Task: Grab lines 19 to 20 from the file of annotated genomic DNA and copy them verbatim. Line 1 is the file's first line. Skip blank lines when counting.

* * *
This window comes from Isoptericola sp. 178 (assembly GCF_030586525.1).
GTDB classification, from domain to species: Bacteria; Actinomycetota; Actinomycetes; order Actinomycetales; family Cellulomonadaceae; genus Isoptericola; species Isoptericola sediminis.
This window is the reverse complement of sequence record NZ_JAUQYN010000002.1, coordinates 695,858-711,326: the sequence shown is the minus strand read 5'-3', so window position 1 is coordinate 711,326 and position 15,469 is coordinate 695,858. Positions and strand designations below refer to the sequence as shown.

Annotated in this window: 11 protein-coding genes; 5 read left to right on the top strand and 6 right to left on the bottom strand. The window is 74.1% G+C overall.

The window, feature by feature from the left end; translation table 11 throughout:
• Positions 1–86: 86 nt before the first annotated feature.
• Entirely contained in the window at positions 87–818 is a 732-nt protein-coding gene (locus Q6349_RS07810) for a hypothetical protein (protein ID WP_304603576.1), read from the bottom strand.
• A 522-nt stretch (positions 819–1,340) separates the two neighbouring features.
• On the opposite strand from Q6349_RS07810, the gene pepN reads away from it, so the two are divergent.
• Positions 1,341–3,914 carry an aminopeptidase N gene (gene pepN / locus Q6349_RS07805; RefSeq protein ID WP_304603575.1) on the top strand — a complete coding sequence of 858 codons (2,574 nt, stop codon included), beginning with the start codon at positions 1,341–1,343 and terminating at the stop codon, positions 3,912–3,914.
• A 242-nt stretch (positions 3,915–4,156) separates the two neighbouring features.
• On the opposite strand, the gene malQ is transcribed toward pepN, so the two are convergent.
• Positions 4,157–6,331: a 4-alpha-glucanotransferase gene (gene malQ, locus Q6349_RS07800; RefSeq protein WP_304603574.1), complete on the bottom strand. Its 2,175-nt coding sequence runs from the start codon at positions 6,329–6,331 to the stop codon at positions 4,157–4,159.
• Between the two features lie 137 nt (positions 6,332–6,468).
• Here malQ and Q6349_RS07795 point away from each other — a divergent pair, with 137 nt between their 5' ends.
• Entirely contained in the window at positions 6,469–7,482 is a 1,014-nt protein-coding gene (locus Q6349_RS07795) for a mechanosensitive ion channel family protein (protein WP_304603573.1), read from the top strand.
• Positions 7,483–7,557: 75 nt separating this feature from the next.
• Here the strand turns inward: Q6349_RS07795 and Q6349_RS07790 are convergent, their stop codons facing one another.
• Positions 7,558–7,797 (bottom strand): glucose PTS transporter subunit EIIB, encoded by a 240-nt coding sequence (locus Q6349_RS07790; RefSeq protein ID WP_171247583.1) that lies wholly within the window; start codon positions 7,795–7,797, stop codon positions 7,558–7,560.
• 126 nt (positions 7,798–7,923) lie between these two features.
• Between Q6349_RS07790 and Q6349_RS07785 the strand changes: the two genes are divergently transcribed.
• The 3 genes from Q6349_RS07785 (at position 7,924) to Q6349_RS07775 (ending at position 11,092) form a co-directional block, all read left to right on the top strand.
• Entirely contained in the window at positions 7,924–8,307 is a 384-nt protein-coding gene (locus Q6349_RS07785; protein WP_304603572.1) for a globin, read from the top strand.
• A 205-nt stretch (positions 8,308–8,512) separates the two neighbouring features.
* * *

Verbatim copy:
• Positions 7,558–7,797 (bottom strand): glucose PTS transporter subunit EIIB, encoded by a 240-nt coding sequence (locus Q6349_RS07790; RefSeq protein ID WP_171247583.1) that lies wholly within the window; start codon positions 7,795–7,797, stop codon positions 7,558–7,560.
• 126 nt (positions 7,798–7,923) lie between these two features.